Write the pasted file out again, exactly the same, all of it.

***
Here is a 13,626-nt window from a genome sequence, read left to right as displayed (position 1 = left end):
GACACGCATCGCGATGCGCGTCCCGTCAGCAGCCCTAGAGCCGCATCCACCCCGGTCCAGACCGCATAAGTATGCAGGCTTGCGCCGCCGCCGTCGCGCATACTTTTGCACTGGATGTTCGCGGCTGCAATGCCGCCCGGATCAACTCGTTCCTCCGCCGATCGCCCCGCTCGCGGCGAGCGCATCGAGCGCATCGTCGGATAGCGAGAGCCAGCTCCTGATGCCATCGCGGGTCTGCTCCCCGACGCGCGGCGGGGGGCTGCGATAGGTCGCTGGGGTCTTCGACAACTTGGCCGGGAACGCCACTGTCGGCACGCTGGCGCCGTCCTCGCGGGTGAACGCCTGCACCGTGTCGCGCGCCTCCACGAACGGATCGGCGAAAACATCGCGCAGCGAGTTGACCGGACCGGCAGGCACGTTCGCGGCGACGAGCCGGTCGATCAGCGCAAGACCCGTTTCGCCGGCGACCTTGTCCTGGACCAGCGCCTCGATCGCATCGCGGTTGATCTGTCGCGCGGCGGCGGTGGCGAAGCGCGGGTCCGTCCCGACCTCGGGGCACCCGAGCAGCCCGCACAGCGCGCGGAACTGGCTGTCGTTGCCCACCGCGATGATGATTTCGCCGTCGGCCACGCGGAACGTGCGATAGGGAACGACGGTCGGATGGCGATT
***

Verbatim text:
Here is a 13,626-nt window from a genome sequence, read left to right as displayed (position 1 = left end):
GACACGCATCGCGATGCGCGTCCCGTCAGCAGCCCTAGAGCCGCATCCACCCCGGTCCAGACCGCATAAGTATGCAGGCTTGCGCCGCCGCCGTCGCGCATACTTTTGCACTGGATGTTCGCGGCTGCAATGCCGCCCGGATCAACTCGTTCCTCCGCCGATCGCCCCGCTCGCGGCGAGCGCATCGAGCGCATCGTCGGATAGCGAGAGCCAGCTCCTGATGCCATCGCGGGTCTGCTCCCCGACGCGCGGCGGGGGGCTGCGATAGGTCGCTGGGGTCTTCGACAACTTGGCCGGGAACGCCACTGTCGGCACGCTGGCGCCGTCCTCGCGGGTGAACGCCTGCACCGTGTCGCGCGCCTCCACGAACGGATCGGCGAAAACATCGCGCAGCGAGTTGACCGGACCGGCAGGCACGTTCGCGGCGACGAGCCGGTCGATCAGCGCAAGACCCGTTTCGCCGGCGACCTTGTCCTGGACCAGCGCCTCGATCGCATCGCGGTTGATCTGTCGCGCGGCGGCGGTGGCGAAGCGCGGGTCCGTCCCGACCTCGGGGCACCCGAGCAGCCCGCACAGCGCGCGGAACTGGCTGTCGTTGCCCACCGCGATGATGATTTCGCCGTCGGCCACGCGGAACGTGCGATAGGGAACGACGGTCGGATGGCGATT